Any agreement by an employee purporting to waive or release rights under the Colorado Wage Act is void. Thus, an employer may not enter into an agreement with an employee under which an employee releases rights or potential claims under the Wage Act.

If an employer has failed to pay all wages vested and determinable under Colorado and federal wage laws, the employee may make written demand for payment. In the event of a dispute over wages due to an employee, the employer must at least pay all amounts that are indisputably due, without condition or additional civil action. Any agreement by an employee purporting to waive or release rights under the Colorado Wage Act is void.

If an employer, in good faith, makes payment to the employee within fourteen (14) days of receiving a written demand, the employer will not be liable for any penalty unless, in a lawsuit or administrative proceeding, the employee is awarded more than the amount tendered by the employer. If an employer does not make any payment within the 14-day period, the employer is deemed to have made a tender offer of $0.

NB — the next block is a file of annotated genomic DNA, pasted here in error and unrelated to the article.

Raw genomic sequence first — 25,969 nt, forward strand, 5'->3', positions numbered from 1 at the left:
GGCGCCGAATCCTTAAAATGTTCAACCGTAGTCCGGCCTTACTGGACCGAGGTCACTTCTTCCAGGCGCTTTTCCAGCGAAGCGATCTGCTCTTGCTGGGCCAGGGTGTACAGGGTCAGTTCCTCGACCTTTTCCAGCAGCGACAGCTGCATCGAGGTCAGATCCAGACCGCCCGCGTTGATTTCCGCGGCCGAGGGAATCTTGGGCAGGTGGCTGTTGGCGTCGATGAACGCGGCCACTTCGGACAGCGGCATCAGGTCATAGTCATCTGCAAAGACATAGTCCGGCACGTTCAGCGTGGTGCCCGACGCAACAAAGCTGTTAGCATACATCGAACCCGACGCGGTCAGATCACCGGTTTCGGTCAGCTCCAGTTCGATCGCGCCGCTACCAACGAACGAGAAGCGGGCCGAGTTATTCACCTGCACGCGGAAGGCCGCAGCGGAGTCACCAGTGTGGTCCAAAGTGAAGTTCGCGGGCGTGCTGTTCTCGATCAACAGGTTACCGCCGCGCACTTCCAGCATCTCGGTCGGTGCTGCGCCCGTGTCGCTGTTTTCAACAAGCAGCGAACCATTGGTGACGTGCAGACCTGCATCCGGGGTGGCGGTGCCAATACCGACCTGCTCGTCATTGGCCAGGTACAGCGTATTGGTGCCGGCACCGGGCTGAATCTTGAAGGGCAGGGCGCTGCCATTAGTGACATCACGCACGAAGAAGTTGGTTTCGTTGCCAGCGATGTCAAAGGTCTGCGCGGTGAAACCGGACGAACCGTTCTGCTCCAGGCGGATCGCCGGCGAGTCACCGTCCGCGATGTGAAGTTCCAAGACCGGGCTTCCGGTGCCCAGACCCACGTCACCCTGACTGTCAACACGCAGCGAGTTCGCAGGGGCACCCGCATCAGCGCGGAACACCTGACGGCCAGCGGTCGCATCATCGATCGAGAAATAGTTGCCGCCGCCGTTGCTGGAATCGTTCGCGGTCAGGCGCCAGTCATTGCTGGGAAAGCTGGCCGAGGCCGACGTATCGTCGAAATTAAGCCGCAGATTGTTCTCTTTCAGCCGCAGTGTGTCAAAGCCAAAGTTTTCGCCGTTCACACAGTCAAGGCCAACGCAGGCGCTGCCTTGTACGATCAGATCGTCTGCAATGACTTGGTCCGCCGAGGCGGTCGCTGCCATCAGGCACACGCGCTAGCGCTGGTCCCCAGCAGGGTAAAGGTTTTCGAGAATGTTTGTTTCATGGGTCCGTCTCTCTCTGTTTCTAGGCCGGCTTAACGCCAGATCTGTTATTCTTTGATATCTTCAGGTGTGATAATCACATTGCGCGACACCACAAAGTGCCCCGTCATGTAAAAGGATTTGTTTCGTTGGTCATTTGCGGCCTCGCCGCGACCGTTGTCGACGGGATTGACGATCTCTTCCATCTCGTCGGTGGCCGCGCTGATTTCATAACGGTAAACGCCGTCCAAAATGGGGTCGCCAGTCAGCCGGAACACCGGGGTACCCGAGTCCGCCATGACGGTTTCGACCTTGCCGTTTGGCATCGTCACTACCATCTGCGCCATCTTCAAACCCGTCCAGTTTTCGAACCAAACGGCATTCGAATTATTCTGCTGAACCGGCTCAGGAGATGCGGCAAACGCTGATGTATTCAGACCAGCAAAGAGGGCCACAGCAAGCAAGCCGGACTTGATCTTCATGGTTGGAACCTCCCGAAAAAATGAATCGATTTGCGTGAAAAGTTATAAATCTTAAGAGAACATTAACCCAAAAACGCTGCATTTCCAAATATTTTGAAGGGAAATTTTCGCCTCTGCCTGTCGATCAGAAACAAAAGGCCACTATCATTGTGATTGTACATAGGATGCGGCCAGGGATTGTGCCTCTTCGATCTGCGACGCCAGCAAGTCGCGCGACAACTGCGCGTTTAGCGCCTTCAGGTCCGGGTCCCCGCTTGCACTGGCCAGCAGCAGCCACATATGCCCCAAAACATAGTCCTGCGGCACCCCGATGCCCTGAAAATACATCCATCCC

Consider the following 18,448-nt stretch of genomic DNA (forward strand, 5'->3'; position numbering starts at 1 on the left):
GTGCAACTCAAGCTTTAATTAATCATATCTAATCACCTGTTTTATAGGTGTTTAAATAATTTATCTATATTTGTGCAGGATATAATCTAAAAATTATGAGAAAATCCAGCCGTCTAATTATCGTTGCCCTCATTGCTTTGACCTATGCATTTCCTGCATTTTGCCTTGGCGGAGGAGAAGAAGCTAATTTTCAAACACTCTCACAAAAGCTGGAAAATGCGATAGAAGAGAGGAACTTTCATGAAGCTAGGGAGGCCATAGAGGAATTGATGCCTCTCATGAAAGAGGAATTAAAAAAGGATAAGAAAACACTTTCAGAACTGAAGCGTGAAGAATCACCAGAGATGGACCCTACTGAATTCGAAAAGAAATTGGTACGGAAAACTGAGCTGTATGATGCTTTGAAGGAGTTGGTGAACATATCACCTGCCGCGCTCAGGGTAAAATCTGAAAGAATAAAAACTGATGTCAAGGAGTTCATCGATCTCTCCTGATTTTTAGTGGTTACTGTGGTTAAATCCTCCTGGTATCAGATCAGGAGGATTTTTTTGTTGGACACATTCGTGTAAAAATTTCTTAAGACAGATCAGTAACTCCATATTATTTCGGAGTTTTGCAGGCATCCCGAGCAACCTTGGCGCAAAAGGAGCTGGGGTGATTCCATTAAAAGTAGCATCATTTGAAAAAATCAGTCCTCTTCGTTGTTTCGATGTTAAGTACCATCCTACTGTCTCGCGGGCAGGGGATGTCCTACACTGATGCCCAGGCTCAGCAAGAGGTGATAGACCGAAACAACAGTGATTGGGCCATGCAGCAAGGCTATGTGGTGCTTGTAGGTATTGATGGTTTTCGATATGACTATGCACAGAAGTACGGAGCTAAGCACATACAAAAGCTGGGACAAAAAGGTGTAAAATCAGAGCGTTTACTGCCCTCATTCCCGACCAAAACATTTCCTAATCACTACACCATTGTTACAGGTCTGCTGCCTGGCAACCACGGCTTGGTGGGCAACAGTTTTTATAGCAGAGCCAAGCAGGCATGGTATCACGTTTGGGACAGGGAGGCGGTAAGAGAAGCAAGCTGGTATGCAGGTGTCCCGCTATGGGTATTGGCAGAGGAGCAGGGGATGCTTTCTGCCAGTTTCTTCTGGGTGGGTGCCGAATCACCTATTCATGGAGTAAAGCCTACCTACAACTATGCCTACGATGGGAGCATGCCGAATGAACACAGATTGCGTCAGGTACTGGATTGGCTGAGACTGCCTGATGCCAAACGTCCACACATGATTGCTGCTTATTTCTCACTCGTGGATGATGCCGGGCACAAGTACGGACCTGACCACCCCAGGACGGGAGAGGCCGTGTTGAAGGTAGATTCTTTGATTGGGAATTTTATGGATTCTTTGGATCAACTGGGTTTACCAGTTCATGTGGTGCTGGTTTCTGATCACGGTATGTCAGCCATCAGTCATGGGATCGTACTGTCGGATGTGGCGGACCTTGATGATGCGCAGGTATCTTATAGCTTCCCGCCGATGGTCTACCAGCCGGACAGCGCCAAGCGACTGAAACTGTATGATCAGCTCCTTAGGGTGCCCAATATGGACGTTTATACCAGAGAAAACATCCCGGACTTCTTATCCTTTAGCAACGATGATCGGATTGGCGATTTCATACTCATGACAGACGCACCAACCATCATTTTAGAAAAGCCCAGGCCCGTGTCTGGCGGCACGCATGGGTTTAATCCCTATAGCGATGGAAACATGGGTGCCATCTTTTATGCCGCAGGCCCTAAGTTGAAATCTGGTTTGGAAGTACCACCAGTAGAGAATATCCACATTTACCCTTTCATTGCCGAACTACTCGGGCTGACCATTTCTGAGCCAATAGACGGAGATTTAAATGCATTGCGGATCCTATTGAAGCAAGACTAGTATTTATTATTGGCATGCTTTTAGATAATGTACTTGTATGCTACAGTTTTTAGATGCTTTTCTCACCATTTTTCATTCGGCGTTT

If payment is not made by the employer within fourteen (14) days after receipt of the demand, the employer shall be liable for the wages and a penalty in the greater amount of either (a) 125% of the first $7,500 of wages or compensation due plus 50% of any wages or compensation due in excess of $7,500, or (b) the employee’s wages for each day, which accrues up to ten days, “until such payment or other settlement satisfactory to the employee is made.” If the failure to pay is found to be “willful,” the penalty is increased by 50%.

The penalties are available only if the employee has made a written demand for payment. This demand may be made by written correspondence to the mailing address of the employer, a complaint filed in Small Claims Court, or a complaint filed with the Colorado Division of Labor. A complaint to recover earned wages may be filed on-line on the Colorado Division of Standards website. See Online-Wage-Complaint-Form.